1. Is your great-nephew currently under an interim (temporary) care order rather than a final care order . If the order is temporary this would mean that the care proceedings are still going on and a final decision has not been made yet.

2. Have his sibling's adopters been approved as prospective adopters and also as temporary foster carers; this would be a fostering for adoption arrangement. If this is the case your niece should seek urgent legal advice from her solicitor as it would be very difficult to argue that her baby should return to her family once he has settled with 'foster for adoption' foster carers. This may be the situation you are concerned about.

3. Alternatively, have the care proceedings concluded and if so is your great-nephew already the subject of a Placement Order ?

Your great-nephew’s legal status does make a difference and it is important that you know what it is but from your position as potential kinship carers the main thing is to cooperate fully with the viability assessment, any fostering assessment and subsequent Special Guardianship assessment.

This advice sheet on care proceedings sets out the processes involved and the possible outcomes. It also contains information about how to apply to the court for permission to be a party to the proceedings (as prospective carers) on pages 20 and 21 or applying for a court order for parental responsibility.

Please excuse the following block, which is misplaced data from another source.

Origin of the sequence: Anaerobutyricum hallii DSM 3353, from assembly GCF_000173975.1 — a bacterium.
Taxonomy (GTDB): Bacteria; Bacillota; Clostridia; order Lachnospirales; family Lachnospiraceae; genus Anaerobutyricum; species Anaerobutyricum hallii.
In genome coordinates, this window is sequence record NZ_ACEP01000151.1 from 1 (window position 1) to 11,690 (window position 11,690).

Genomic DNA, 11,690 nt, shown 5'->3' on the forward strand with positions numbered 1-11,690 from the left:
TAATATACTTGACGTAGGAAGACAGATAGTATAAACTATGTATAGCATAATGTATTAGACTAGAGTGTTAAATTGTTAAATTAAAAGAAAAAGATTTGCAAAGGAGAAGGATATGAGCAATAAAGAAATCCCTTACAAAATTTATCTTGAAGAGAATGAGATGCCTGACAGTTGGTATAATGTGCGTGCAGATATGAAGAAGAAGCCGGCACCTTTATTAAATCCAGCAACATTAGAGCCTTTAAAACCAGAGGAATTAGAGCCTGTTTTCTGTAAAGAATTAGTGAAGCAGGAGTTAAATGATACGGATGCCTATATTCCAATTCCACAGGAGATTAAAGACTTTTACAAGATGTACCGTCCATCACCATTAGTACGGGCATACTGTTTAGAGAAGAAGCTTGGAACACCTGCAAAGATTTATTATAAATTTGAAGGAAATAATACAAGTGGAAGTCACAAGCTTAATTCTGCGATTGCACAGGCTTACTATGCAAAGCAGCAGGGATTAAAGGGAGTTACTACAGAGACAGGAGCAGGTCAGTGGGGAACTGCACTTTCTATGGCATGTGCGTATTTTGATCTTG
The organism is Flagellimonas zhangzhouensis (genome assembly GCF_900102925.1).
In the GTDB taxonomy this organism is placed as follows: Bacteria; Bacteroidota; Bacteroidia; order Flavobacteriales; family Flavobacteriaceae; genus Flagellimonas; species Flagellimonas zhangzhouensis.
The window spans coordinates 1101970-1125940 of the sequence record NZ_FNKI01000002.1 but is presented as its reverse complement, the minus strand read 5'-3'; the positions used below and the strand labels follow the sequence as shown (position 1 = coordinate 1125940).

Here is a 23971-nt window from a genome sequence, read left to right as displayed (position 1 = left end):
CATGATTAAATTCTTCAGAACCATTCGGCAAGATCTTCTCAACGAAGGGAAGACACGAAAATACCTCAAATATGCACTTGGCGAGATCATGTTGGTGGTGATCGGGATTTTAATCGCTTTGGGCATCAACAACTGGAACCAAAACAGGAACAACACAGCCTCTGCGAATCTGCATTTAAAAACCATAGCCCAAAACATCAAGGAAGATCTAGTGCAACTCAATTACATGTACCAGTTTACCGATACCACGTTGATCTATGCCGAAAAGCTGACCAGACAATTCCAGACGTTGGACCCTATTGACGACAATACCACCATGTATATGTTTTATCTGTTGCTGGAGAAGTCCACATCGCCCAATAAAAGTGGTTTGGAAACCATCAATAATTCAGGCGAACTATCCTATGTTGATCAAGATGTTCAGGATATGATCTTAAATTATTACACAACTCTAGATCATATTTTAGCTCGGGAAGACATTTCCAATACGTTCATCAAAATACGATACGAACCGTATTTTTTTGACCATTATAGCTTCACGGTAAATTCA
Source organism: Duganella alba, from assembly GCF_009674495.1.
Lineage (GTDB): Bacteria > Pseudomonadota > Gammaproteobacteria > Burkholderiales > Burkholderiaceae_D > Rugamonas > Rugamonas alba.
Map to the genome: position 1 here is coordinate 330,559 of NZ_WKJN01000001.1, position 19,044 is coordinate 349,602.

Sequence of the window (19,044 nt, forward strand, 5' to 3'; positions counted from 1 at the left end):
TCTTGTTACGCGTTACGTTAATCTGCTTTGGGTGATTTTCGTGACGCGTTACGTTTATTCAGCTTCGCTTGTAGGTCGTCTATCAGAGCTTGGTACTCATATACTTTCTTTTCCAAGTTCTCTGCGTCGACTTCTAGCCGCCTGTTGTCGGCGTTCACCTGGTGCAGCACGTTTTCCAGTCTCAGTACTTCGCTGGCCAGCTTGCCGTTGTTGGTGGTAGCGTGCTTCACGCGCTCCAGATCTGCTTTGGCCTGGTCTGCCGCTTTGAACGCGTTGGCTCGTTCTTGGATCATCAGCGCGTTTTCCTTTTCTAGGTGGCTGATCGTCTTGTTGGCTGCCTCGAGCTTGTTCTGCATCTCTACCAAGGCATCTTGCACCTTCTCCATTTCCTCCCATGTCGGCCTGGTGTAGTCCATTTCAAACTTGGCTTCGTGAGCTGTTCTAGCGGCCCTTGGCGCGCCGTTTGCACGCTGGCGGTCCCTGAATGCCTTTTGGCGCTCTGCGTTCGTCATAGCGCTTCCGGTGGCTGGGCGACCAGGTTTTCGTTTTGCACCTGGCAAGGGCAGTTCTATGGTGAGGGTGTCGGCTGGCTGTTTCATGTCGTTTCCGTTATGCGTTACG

Here is our guide to viability assessments; I think that the telephone assessment may have been to rule you in for a fuller assessment. You may find it helpful also to look at our advice sheets on family and friends carers: becoming a foster carer and DIY to Special Guardianship Orders for family and friends carers.

It is good that you feel confident that your assessment will be successful but I think it is unlikely as you suggest that your great-nephew would be moved to your care on a temporary basis as the court will want to minimise the number of moves your great-nephew has until a final decision has been made.

Here is our advice sheet also on Adoption
which will tell you more about Placement Orders and the process involved in a child being adopted.

When it comes to making lifelong decisions for children the court and children’s services must comply with the law and this means exploring all reasonable possibilities including a legal responsibility to consider whether a child can be placed with family members. Arrangements which would allow siblings to live safely together or to keep in touch with each other must also be properly considered. When the court decides that an order needs to be made the child’s welfare will determine what it should be.

The social worker and Independent Reviewing Officer (IRO) should certainly be keeping your niece informed and consulted about her son; hopefully the complaint she has made will help to resolve this. She should also have a solicitor to help her with this if she is in care proceedings.

The social worker should of course respond to relevant queries from you but as you are not a parent or person with parental responsibility then they do have to respect confidentiality so there will be limits on what they can share.

I hope this is useful to you. Please do post again if we can help or you can ring our freephone advice line on 0808 8010366 if you would like to discuss the situation in more detail with an adviser.

With best wishes